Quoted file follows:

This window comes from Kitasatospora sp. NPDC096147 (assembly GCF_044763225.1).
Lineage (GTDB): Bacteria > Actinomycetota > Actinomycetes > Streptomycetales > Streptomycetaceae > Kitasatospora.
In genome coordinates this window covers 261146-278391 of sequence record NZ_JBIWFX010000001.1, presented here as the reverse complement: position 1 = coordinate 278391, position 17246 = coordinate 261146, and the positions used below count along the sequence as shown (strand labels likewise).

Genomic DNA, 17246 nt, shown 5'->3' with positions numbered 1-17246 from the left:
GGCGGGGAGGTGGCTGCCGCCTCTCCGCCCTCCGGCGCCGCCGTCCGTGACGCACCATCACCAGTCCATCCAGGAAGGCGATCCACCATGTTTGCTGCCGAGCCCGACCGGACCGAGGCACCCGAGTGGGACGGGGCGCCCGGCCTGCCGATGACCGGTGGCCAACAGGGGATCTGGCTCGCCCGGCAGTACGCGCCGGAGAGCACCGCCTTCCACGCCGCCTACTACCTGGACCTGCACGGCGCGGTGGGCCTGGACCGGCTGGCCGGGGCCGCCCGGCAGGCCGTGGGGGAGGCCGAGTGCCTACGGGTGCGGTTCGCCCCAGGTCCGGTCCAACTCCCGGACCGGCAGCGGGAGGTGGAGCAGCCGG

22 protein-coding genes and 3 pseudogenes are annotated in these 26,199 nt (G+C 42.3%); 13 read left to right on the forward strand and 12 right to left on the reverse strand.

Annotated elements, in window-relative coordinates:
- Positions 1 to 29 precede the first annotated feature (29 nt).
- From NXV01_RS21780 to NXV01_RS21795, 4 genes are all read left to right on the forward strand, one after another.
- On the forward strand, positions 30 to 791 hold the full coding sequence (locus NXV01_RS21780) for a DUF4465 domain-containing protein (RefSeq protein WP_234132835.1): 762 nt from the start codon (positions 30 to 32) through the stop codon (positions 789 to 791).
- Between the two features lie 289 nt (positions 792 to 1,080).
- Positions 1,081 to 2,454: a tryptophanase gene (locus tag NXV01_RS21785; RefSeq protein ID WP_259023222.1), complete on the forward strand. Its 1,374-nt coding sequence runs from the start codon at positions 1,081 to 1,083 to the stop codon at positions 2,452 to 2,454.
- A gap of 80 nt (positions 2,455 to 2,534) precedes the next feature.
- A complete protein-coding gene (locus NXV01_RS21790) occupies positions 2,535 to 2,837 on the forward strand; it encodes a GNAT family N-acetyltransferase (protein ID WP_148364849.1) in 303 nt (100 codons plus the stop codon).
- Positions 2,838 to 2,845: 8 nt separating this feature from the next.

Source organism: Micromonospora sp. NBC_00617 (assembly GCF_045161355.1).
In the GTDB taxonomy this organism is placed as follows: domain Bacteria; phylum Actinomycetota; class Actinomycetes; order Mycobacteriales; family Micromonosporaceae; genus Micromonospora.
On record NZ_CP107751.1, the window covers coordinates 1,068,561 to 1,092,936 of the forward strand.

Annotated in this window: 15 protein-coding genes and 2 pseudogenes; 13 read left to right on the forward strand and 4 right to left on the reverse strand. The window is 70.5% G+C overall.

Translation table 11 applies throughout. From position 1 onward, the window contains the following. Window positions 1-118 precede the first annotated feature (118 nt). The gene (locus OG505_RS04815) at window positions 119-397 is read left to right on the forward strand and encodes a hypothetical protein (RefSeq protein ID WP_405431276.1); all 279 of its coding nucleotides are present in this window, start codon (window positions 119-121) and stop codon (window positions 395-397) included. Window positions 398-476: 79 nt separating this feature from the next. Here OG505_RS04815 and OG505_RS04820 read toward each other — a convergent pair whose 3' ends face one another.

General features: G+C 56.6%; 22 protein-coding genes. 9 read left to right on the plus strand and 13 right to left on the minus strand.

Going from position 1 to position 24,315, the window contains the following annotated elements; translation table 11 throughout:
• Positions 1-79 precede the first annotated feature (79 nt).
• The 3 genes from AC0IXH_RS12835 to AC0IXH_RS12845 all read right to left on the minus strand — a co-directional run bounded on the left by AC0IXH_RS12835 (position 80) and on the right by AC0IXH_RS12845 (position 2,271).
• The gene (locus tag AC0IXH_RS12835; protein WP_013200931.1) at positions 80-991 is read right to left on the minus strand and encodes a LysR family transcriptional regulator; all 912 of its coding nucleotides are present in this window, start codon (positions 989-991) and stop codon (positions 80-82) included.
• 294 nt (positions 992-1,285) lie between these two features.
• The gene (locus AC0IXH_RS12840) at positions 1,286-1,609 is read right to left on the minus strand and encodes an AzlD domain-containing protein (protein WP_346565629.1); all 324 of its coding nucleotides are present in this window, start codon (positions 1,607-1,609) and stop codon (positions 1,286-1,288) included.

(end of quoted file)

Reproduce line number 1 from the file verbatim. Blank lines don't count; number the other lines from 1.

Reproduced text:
This window comes from Kitasatospora sp. NPDC096147 (assembly GCF_044763225.1).